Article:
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Physicians Give a Boost to the Strength of Oncoplastic Surgery and Radiation Therapy
Posted: July 22, 2022
BARRIE, ON - When treating patients with localized breast cancer, RVH Oncologic and Reconstructive Breast Surgeon, Dr. Renee Hanrahan, and RVH Radiation Oncologist, Dr. Adam Gladwish, routinely consider multi-disciplinary approaches, often combining surgical and radiation treatments to the mutual goal of providing the best possible outcome for their patients.
In 2021, RVH treated and cared for 1,450 newly diagnosed breast cancer patients. Breast cancer treatment continues to be unique and individualized to each patient’s diagnosis, often requiring additional considerations and consultation between both surgical and radiation oncology specialties for planning of each cancer treatment plan.
For women who are diagnosed with localized breast cancer, surgery in the form of a lumpectomy or oncoplastic partial mastectomy (OPM) combined with adjuvant whole breast radiation therapy is the standard of care. Boost radiotherapy (BRT) may also be offered as an additional treatment option after surgery, with the intent of reducing the risk of future breast tumour recurrence in patients with high risk features.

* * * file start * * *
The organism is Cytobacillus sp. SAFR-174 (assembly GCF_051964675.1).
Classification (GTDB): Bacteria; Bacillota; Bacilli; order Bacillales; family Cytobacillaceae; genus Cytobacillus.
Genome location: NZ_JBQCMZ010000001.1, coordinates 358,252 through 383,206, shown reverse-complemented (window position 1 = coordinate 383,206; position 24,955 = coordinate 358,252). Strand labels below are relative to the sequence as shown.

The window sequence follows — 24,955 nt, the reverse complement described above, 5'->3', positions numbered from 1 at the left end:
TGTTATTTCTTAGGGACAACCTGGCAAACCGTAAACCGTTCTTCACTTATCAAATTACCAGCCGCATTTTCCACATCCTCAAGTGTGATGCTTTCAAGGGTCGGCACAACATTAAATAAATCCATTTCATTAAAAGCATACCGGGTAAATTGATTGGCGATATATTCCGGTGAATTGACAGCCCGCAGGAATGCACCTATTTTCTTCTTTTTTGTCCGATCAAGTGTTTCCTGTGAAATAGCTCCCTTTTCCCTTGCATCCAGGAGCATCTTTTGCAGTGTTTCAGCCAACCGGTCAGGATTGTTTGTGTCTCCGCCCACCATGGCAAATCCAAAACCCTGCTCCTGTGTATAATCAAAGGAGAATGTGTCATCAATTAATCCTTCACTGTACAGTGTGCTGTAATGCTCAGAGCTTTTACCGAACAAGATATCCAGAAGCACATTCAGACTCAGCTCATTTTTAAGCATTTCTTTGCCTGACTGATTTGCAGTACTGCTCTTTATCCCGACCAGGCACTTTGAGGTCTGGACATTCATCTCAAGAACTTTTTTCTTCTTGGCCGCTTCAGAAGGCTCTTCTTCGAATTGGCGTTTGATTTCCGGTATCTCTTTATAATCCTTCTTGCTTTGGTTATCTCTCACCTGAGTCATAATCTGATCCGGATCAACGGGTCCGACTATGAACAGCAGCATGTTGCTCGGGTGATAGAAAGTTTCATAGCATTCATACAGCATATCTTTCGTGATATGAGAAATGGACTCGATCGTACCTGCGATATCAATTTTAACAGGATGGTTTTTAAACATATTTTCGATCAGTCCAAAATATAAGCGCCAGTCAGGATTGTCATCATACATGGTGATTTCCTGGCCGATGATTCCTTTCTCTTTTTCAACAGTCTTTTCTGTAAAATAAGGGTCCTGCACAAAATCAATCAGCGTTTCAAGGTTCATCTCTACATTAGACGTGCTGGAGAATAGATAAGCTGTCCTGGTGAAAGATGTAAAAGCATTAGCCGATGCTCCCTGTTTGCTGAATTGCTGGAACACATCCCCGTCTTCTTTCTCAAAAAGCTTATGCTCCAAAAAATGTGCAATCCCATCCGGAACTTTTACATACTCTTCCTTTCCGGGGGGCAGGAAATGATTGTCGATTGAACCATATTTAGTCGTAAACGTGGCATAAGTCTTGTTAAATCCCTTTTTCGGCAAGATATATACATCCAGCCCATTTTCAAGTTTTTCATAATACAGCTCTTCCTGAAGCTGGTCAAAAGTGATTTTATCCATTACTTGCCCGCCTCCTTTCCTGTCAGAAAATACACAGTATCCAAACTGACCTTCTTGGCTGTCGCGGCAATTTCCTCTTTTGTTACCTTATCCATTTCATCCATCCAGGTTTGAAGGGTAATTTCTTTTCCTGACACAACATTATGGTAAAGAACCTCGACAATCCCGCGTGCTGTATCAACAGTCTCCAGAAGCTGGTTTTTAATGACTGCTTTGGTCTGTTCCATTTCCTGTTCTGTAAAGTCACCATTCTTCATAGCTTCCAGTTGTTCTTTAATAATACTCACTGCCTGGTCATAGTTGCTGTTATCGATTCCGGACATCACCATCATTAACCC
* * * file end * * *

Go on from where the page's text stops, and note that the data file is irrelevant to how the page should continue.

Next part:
While OPM is increasingly becoming utilized for its favorable oncologic and aesthetic outcomes, this technique leads to additional breast tissue rearrangement, which can have an impact on target definition for BRT.
Both surgeons and oncologists, alike, have found that there remain unanswered questions as to whether there is a greater propensity to omit BRT as a result of surgical technique, presumably because there is concern regarding accurate target localization for patients. Answering this question has become an important topic, particularly as more women choose OPM as a means to improve surgical outcomes.
Given the lack of research investigating the relationship between OPM and BRT, Drs. Hanrahan and Gladwish worked together to develop a study in which they comprehensively reviewed the average treatment effect of surgery type on reception of BRT, as well as treatment delays, tumour recurrence, and BRT targeting.
The study found that performing lumpectomy or OPM was not associated with differences in the proportion of patients receiving BRT; in fact, the findings suggested that BRT treatment was based on tumor features. In addition, there were no significant differences in time to adjuvant radiotherapy and radiation oncologists did not alter BRT volumes in the context of OPM.
Drs. Hanrahan and Gladwish recently published their findings in the November 2021 edition of the medical journal Cureus, helping guide their colleagues and patients towards the best possible multidisciplinary care outcomes.
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